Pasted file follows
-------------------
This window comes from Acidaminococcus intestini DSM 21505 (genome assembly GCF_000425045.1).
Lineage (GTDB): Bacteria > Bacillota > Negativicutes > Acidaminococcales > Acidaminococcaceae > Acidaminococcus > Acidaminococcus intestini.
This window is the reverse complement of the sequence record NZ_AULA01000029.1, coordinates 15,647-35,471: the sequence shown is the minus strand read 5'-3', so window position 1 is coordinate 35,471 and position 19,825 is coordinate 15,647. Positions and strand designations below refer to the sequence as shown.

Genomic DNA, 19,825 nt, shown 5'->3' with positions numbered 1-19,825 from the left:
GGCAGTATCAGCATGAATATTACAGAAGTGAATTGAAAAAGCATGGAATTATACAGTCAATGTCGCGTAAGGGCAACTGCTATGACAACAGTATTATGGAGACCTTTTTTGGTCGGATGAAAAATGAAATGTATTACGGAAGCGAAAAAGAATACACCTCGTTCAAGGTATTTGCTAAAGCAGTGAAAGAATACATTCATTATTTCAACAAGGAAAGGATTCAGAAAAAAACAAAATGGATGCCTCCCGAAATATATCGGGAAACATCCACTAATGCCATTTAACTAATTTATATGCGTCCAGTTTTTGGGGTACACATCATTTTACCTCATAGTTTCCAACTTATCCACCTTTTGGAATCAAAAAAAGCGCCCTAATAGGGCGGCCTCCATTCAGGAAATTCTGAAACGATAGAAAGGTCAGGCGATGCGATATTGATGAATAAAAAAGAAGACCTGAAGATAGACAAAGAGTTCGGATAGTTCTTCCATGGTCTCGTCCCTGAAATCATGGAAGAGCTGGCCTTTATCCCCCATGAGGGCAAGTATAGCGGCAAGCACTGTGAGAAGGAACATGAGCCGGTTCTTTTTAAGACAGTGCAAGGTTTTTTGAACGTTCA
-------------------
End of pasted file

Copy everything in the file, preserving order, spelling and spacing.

This window comes from Acidaminococcus intestini DSM 21505 (genome assembly GCF_000425045.1).
Lineage (GTDB): Bacteria > Bacillota > Negativicutes > Acidaminococcales > Acidaminococcaceae > Acidaminococcus > Acidaminococcus intestini.
This window is the reverse complement of the sequence record NZ_AULA01000029.1, coordinates 15,647-35,471: the sequence shown is the minus strand read 5'-3', so window position 1 is coordinate 35,471 and position 19,825 is coordinate 15,647. Positions and strand designations below refer to the sequence as shown.

Genomic DNA, 19,825 nt, shown 5'->3' with positions numbered 1-19,825 from the left:
GGCAGTATCAGCATGAATATTACAGAAGTGAATTGAAAAAGCATGGAATTATACAGTCAATGTCGCGTAAGGGCAACTGCTATGACAACAGTATTATGGAGACCTTTTTTGGTCGGATGAAAAATGAAATGTATTACGGAAGCGAAAAAGAATACACCTCGTTCAAGGTATTTGCTAAAGCAGTGAAAGAATACATTCATTATTTCAACAAGGAAAGGATTCAGAAAAAAACAAAATGGATGCCTCCCGAAATATATCGGGAAACATCCACTAATGCCATTTAACTAATTTATATGCGTCCAGTTTTTGGGGTACACATCATTTTACCTCATAGTTTCCAACTTATCCACCTTTTGGAATCAAAAAAAGCGCCCTAATAGGGCGGCCTCCATTCAGGAAATTCTGAAACGATAGAAAGGTCAGGCGATGCGATATTGATGAATAAAAAAGAAGACCTGAAGATAGACAAAGAGTTCGGATAGTTCTTCCATGGTCTCGTCCCTGAAATCATGGAAGAGCTGGCCTTTATCCCCCATGAGGGCAAGTATAGCGGCAAGCACTGTGAGAAGGAACATGAGCCGGTTCTTTTTAAGACAGTGCAAGGTTTTTTGAACGTTCA